SALT LAKE CITY — Utah's social services community cannot afford to neglect economic arguments in favor of additional affordable housing for low-income families, more than 500 providers were told Thursday at the state's 15th annual homelessness summit.
Presenting homelessness and a lack of affordable housing solely as moral issues can only take advocates so far in garnering the political will necessary to increase the flow of public resources, said Diane Yentel, president and CEO of the National Low Income Housing Coalition, a policy advocacy organization based in Washington.
"I think we've gotten everybody we're going to get with that message, and it's not enough," said Yentel, the summit's keynote speaker. "And I think that's where starting to talk about the economic benefit (helps)."
Yentel said social services providers will find different emphases work in different communities.
Some policymakers, she said, will be most persuaded by the argument that improved affordable housing is an investment in local health care outcomes, while others may be more interested in learning how it is positively associated with higher educational attainment, or higher household earnings over a lifetime.
But regardless of "what really draws them in," Yentel said, "on all of those we have the data … to make that argument."
The daylong summit, held by state Department of Workforce Services, also included workshops for approximately 570 homelessness and social services providers on the topics of domestic violence, helping those who have experienced trauma, working with affordable housing landlords, mental illness, avoiding providing burnout and more.
Yentel identified the Great Recession as a significant turning point in changes to the affordability of rental housing nationwide, which she said has disproportionately impacted poor families.
As many millennials coming of age started choosing to delay home ownership until later in life and some baby boomers began downsizing to the rental market, "millions of homeowners who lost their homes" in the crisis also began renting, she said.
"All of this happened at more or less the same time. … The demand was outpacing the supply, and so costs were increasing dramatically and that was squeezing the most the lowest income people."
Yentel said that since then, the increasing number of apartments has not made a substantial difference for low-income families unless targeted specifically for them.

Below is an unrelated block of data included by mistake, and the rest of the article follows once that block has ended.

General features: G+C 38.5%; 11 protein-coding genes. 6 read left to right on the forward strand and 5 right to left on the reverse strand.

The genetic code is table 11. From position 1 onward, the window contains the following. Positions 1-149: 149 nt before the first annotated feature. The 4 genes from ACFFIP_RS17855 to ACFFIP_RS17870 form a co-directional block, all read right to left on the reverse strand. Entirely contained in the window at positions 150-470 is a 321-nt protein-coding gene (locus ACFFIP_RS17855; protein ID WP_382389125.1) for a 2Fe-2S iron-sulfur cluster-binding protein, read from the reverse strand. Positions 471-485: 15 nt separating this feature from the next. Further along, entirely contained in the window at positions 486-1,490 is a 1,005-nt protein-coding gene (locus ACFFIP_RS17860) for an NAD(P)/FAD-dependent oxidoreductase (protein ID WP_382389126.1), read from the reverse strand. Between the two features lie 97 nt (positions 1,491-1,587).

"Sometimes the response is, 'Well, if you just build more housing period, more apartments at any level of income, that will help solve the crisis,'" she said. "And there's some truth to, when we build apartments at the luxury level, that there's a little bit of a filtering down (of availability) for high-income renters. But … the affordability never filters down to the lowest income people."
A comprehensive Utah Department of Workforce Services report on affordable housing in Utah in 2017 explains that such housing is federally defined as "any housing unit whose gross monthly costs, including utilities, are equal to no more than 30 percent of a household's gross monthly income."
Jonathan Hardy, director of the Housing and Community Development Division for the Department of Workforce Services, told providers that "there's going to be a bill drafted to address affordable housing in the state" in the upcoming legislative session. He said it will first be heard in the Economic Development and Workforce Services Interim Committee's next meeting Nov. 14.
"I'll just summarize it by saying there will be a request for funding as part of that," he said.
Hardy said the concept of single-room occupancy — or dormitory-style housing — will be "at the forefront of that particular bill and request."
He also said the department is focusing on "providing incentives to communities to participate in doing their part in creating affordable housing."
Lt. Gov. Spencer Cox told summitgoers that "this next legislative session is going to be a very important one for affordable housing."
He also said Utah's affordable housing predicament is "unsustainable" and has state policymakers "extremely concerned."
"It’s bad for our economy, it’s bad for our citizens, and it's especially bad for our citizens living on the margin right now," Cox said.